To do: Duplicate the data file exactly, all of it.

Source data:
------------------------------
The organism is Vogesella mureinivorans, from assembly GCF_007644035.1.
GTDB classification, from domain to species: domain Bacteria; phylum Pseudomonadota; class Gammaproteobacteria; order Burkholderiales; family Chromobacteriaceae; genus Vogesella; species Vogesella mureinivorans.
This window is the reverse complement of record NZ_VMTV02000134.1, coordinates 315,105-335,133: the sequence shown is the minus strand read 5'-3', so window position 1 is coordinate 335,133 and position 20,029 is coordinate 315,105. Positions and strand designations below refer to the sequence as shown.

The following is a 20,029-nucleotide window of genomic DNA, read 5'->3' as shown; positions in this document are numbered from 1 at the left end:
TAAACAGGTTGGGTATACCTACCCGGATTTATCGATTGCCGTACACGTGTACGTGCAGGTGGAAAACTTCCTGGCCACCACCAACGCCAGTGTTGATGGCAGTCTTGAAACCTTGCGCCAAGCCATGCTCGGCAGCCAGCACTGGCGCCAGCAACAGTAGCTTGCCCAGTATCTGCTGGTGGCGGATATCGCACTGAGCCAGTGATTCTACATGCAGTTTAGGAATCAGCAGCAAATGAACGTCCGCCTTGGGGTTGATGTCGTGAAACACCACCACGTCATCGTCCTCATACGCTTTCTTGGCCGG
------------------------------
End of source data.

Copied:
The organism is Vogesella mureinivorans, from assembly GCF_007644035.1.
GTDB classification, from domain to species: domain Bacteria; phylum Pseudomonadota; class Gammaproteobacteria; order Burkholderiales; family Chromobacteriaceae; genus Vogesella; species Vogesella mureinivorans.
This window is the reverse complement of record NZ_VMTV02000134.1, coordinates 315,105-335,133: the sequence shown is the minus strand read 5'-3', so window position 1 is coordinate 335,133 and position 20,029 is coordinate 315,105. Positions and strand designations below refer to the sequence as shown.

The following is a 20,029-nucleotide window of genomic DNA, read 5'->3' as shown; positions in this document are numbered from 1 at the left end:
TAAACAGGTTGGGTATACCTACCCGGATTTATCGATTGCCGTACACGTGTACGTGCAGGTGGAAAACTTCCTGGCCACCACCAACGCCAGTGTTGATGGCAGTCTTGAAACCTTGCGCCAAGCCATGCTCGGCAGCCAGCACTGGCGCCAGCAACAGTAGCTTGCCCAGTATCTGCTGGTGGCGGATATCGCACTGAGCCAGTGATTCTACATGCAGTTTAGGAATCAGCAGCAAATGAACGTCCGCCTTGGGGTTGATGTCGTGAAACACCACCACGTCATCGTCCTCATACGCTTTCTTGGCCGG